K-pop idol auditions not taken seriously

October 14, 2019 — by Esther Luan and Tiffany Wang

In the past, Korean entertainment companies, in search of foreign potential K-pop (a popular style of music originating in South Korea) idols, have hosted auditions around the world. These global auditions have come to California multiple times, in locations such as Los Angeles and the Bay Area, at which there are many willing participants. 

However, not many of these participants seriously consider a career as a K-pop idol, not only due to the lack of success in the field, but the extra scrutinization that comes with being “foreign,” or non-Korean.

In March, a senior girl, who has asked to stay anonymous, auditioned spontaneously for Stone Music Entertainment, a company with well-known artists such as Chungha and AOA.

“My friend wanted to audition, and I had a free afternoon, so why not, I thought,” she said.

The audition, which lasted less than two minutes, comprised of her showing off a dance that she had learned from YouTube. She danced to a panel of two representatives from the company and two translators. 

“While I was dancing, the judges were so stone-faced,” she said. “They had no expression at all, it was so scary.”

Right after the audition, the judges asked her why she wanted to become an idol and if she wanted to go to Korea, but she said she only did the audition for fun. Even if she made it past all the stages, she recalled, she admitted she would not have pursued a career as a K-pop star.

This senior girl is not alone in her sentiments of dreaming of becoming an idol without actually pursuing the career due to the implications of becoming a K-pop idol. For an aspiring K-pop artist, there are countless pitfalls along the way, and the chance of real success is extremely low.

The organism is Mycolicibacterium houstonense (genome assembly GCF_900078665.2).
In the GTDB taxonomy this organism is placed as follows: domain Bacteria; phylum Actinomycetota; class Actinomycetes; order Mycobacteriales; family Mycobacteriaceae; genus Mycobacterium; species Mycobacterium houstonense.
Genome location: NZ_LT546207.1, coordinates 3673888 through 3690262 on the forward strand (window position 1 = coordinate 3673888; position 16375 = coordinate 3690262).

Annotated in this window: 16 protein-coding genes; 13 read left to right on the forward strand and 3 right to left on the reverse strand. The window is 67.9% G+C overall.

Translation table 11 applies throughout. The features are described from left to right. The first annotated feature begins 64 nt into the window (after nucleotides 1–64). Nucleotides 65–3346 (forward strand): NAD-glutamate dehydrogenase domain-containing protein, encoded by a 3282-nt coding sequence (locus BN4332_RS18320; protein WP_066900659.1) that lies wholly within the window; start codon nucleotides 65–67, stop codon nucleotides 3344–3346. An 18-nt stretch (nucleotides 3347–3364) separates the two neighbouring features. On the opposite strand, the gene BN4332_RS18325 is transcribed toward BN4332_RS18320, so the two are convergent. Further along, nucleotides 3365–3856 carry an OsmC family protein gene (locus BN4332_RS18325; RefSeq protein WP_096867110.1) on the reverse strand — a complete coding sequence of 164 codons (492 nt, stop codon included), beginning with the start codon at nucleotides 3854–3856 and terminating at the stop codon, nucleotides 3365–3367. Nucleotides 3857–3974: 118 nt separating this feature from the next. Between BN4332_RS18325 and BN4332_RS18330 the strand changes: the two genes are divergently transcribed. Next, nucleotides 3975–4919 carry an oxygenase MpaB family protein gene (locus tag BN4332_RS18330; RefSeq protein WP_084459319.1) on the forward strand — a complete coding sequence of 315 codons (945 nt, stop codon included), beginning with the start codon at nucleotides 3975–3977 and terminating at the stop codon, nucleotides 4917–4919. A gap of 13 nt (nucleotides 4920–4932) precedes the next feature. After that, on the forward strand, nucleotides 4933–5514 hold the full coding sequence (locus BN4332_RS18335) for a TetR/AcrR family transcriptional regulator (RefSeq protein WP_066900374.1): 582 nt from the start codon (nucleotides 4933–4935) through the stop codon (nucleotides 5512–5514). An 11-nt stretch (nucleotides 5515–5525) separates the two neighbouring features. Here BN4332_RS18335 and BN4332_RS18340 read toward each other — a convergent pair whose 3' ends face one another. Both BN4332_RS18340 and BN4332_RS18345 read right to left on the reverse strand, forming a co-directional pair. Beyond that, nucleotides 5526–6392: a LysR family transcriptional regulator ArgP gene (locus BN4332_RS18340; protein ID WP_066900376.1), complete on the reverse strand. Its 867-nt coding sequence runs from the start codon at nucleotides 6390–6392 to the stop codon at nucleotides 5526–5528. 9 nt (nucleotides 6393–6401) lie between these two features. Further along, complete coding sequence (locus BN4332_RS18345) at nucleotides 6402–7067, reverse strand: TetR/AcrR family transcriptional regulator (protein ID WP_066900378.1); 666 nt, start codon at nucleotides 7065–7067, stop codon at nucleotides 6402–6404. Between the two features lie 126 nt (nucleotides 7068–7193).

Long-time fans with insight in the industry’s culture are well acquainted with seeing the image of glory and stardom that idol life displays; however, the reality is far from glamorous, warding off many who would otherwise consider the career. 

K-pop trainees undergo grueling training before they are even considered for debut, which is never guaranteed. Idols and trainees must sign long-term contracts, aptly nicknamed “slave contracts,” as they revoke freedoms and limit activities like dating and drinking. 

K-pop idols are also held up to a body image and weight standard that is dangerous and unhealthy for many, often leading to health complications. For example, the expected weight for most female K-pop stars is below 100 pounds, which while normally is considered severely underweight, is considered a beauty prerequisite within the industry.

Furthermore, the actions and words of K-pop stars are constantly scrutinized and judged by the Korean public, especially the online Korean community, colloquially known as “netizens.” Netizens are notorious for being especially vicious, often hypocritical in their comments, and extremely hard to please. This mercilessness may result from projection of strict Asian culture ideals on a relatively new and fast-changing industry; moreover, many idols’ careers have been jeopardized by the internet’s amplification of a careless mistake or comment.

It’s an even longer and more arduous path for foreigners who seek to succeed in the industry. Foreign idols and trainees are often treated as inferiors and given less consideration for debut. In fact, only 1 percent percent of active idols are foreign — the vast majority of whom are also East Asian, demonstrating the extreme bias against non-Koreans. Even idols who are ethnically Korean but have lived in other countries before debuting are considered a mix of Korean and another race.

With all of these overwhelming standards and prejudices, it comes as no surprise that the idea of actually entering the K-pop industry can be no more than a far-fetched dream for most aspirants. 

While the senior girl who went to the audition continues to enjoy K-pop as a music genre and culture, the harsh idol life is not for her, she decided. 

“I think it really depends on how big of a dream it is,” she said. “If it’s your ultimate life goal, then go for it. “But if it’s just a side thought or a fantasy, then I’d think it through first.”

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